Ever since helping to save the world, Valkryie Cain (once plain old Stephanie Edgeley) has been receiving training in magic, combat, and detective work from the undead gumshoe Skulduggery Pleasant and his extremely colorful associates. Now one of Skulduggery’s old enemies is back, intent on awakening his evil gods – and Valkryie is a major part of his plan. In order to foil the plot, Valkryie must fight her way through centuries-old enmities, corruption at the highest level, and more than one sociopathic killer with a mad-on for Valkryie herself.
I gave the first book in this series the full five cupcakes, since it was such a giddy punchfest with incredibly appealing characters and some very strong worldbuilding. Playing With Fire continues in that vein, but it did have a few issues here and there which kept cropping up and making me go “Well, hmm.”
For starters, I don’t know if Landy has a secret dream of becoming a Hollywood fight choreographer or what, but there were so many fight scenes, and each one was meticulously over-described. It seemed like every few pages Valkyrie or Skulduggery or Tanith Low was duking it out with some villain or another, and the literally blow-by-blow descriptions of said dukage started making my eyes glaze over. I don’t need to know that Skulduggery led with a right hook and followed it up with an uppercut to the jaw or whatever. I can’t see it, so it doesn’t mean anything to me. I don’t know exactly how to reach the happy medium between this and being too vague, which is just as bad (i.e. “They struggled for a bit, but it soon became apparent that Character A had the upper hand,” which I’ve seen other writers *coughMichaelBuckleycough* do), but if Landy wants to keep this much fisticuffs in his books, he’s gotta find it.
Of course, part of the reason there were so many fight scenes in the book was because there were so many villains. All told, there was one (1) meglomaniacal zealot, three (3) serial killers, one (1) vampiric mercenary, one (1) corrupt government official, one (1) crazy shapeshifting recluse, several (like 6) vampire zombie things, a bunch of (4-ish) drunken wizard thugs, and one (1) plain old monster, although several of the previously-listed villains could certainly be categorized as monsters as well. And aside from the vampire zombie things and the thugs, none of them were cannon fodder – they all had personalities, subplots, motivations, you name it. That’s good, of course…except when you have so very many of them. I mean, three serial killers, Landy? That’s really two more than you need, unless you’re Thomas Harris and this is yet another Silence of the Lambs spinoff.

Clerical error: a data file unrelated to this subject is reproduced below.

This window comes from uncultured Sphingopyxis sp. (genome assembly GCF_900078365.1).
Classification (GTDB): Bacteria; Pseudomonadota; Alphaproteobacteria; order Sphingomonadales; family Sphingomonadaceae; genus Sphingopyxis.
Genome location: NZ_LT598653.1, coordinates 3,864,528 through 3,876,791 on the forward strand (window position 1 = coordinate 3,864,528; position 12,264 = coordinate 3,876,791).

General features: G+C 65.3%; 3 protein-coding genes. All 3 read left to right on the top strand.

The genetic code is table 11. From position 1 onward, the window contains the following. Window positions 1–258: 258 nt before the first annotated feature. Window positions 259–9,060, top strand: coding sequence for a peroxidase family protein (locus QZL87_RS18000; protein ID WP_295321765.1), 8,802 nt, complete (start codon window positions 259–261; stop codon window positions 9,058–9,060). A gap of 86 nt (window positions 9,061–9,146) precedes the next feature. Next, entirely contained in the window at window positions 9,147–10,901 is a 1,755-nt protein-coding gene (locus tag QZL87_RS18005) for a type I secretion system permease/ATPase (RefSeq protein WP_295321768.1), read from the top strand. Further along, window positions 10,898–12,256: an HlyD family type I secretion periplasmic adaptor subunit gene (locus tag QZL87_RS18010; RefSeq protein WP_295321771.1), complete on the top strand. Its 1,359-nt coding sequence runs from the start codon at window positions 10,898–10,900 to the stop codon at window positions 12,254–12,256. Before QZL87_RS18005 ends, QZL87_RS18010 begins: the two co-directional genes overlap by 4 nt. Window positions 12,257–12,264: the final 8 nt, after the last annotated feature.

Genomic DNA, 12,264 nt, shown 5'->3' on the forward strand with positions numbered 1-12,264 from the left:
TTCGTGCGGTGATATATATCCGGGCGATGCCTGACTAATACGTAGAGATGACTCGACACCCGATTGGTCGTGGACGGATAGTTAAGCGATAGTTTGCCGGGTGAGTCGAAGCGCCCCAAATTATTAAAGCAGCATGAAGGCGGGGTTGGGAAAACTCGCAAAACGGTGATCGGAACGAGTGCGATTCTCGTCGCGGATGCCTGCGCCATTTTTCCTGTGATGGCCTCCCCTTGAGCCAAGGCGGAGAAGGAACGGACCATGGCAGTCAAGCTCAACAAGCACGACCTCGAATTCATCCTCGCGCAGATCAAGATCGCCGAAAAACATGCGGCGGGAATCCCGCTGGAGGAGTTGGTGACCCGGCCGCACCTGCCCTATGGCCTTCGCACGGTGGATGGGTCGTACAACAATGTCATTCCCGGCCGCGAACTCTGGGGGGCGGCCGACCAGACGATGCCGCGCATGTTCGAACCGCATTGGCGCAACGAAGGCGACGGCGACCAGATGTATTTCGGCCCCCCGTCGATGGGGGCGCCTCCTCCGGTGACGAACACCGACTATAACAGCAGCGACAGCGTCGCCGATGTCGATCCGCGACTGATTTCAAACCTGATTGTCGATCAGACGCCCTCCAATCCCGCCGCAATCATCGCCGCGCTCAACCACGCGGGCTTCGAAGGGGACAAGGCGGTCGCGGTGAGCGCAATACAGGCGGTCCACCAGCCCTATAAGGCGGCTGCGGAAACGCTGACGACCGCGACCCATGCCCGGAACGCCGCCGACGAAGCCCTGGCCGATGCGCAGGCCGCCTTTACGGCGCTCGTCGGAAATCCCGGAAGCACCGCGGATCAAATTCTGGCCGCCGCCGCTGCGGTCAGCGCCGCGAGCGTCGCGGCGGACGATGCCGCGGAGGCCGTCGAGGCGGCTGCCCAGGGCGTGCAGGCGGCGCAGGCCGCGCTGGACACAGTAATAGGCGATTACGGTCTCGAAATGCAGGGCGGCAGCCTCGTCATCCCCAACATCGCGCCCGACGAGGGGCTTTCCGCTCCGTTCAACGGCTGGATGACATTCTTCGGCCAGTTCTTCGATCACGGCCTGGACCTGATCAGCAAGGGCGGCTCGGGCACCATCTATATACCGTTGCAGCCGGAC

The problem was really that there was too much book in the book. The heroes have to stop Baron Vengeous from carrying out his terrible plan, so they have to keep him from getting this magical armor, but he gets that, so they have to stop him from getting the body of the Grotesquery, but he gets that, so they have to stop him from getting a heart for it…there were so many repetitive steps being carried out by so many characters that it became rather hard to follow. It seemed like Landy had a million great ideas (and though there are too many elements, they’re all good) and no one to tell him to streamline it. Frankly I would have preferred dropping out some of that noise in favor of more on Valkyrie’s unhealthy and growing distance from anything resembling a normal life, which was subtle and fascinating.
All that said, I thoroughly enjoyed the book. Valkyrie remains a strong, interesting central character, and her personality is never overwhelmed by the far more colorful figures around her, which is an impressive feat. I particularly enjoy her relationships with the other characters. She’s adorable in her role of student to Skulduggery’s mentor, of course, with a nice combination of respecting him and totally not respecting him. The standout for me, though, is her relationship with her parents. Unlike most tween/teenage protagonists, she actually gets along with them, although she’s aware of their foibles. There’s no angst there, despite the slightly dysfunctionality of her father’s relationships with his brothers (one of whom, Gordon, was the uncle who’s death kicked off all of Valkyrie’s adventures); they’re just likeable and a little loopy and very sweet. It’s a nice change.
And as usual, the supporting characters are great, the dialogue is witty, and the adventure is exciting, with just enough left unexplained at the end to leave you impatient for the next book. It’s just fun. Skulduggery Pleasant: Playing With Fire has a little to much going on to get the rating its predecessor got, but it still earns itself a very respectable four and a half cupcakes. When is the next one coming out again?
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